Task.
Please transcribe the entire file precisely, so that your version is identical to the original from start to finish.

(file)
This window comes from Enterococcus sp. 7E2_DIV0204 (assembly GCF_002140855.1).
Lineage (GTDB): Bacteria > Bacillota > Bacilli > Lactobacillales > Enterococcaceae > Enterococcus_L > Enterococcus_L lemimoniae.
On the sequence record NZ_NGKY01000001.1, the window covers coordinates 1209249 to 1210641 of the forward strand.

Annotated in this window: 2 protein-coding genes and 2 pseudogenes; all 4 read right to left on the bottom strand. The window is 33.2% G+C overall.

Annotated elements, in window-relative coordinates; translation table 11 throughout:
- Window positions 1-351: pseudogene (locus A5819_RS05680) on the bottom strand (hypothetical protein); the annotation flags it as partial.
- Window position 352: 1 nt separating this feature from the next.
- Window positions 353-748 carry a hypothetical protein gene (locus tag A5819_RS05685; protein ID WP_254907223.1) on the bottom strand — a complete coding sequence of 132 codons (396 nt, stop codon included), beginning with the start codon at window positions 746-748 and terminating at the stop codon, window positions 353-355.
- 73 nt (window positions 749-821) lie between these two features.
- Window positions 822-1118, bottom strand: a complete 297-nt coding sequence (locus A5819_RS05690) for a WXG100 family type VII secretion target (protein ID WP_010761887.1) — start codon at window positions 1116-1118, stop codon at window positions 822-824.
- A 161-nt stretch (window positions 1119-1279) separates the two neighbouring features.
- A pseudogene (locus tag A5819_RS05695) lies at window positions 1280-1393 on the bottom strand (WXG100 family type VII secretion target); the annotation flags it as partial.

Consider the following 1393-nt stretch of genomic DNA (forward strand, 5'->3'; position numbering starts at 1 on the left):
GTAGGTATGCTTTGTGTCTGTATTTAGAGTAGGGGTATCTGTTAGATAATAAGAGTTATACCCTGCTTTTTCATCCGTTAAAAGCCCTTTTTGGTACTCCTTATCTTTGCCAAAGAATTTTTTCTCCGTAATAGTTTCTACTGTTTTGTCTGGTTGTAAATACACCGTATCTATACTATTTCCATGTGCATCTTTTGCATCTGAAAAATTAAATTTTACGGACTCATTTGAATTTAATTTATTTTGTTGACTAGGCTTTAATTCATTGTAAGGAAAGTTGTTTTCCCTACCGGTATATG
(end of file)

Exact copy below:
This window comes from Enterococcus sp. 7E2_DIV0204 (assembly GCF_002140855.1).
Lineage (GTDB): Bacteria > Bacillota > Bacilli > Lactobacillales > Enterococcaceae > Enterococcus_L > Enterococcus_L lemimoniae.
On the sequence record NZ_NGKY01000001.1, the window covers coordinates 1209249 to 1210641 of the forward strand.

Annotated in this window: 2 protein-coding genes and 2 pseudogenes; all 4 read right to left on the bottom strand. The window is 33.2% G+C overall.

Annotated elements, in window-relative coordinates; translation table 11 throughout:
- Window positions 1-351: pseudogene (locus A5819_RS05680) on the bottom strand (hypothetical protein); the annotation flags it as partial.
- Window position 352: 1 nt separating this feature from the next.
- Window positions 353-748 carry a hypothetical protein gene (locus tag A5819_RS05685; protein ID WP_254907223.1) on the bottom strand — a complete coding sequence of 132 codons (396 nt, stop codon included), beginning with the start codon at window positions 746-748 and terminating at the stop codon, window positions 353-355.
- 73 nt (window positions 749-821) lie between these two features.
- Window positions 822-1118, bottom strand: a complete 297-nt coding sequence (locus A5819_RS05690) for a WXG100 family type VII secretion target (protein ID WP_010761887.1) — start codon at window positions 1116-1118, stop codon at window positions 822-824.
- A 161-nt stretch (window positions 1119-1279) separates the two neighbouring features.
- A pseudogene (locus tag A5819_RS05695) lies at window positions 1280-1393 on the bottom strand (WXG100 family type VII secretion target); the annotation flags it as partial.

Consider the following 1393-nt stretch of genomic DNA (forward strand, 5'->3'; position numbering starts at 1 on the left):
GTAGGTATGCTTTGTGTCTGTATTTAGAGTAGGGGTATCTGTTAGATAATAAGAGTTATACCCTGCTTTTTCATCCGTTAAAAGCCCTTTTTGGTACTCCTTATCTTTGCCAAAGAATTTTTTCTCCGTAATAGTTTCTACTGTTTTGTCTGGTTGTAAATACACCGTATCTATACTATTTCCATGTGCATCTTTTGCATCTGAAAAATTAAATTTTACGGACTCATTTGAATTTAATTTATTTTGTTGACTAGGCTTTAATTCATTGTAAGGAAAGTTGTTTTCCCTACCGGTATATG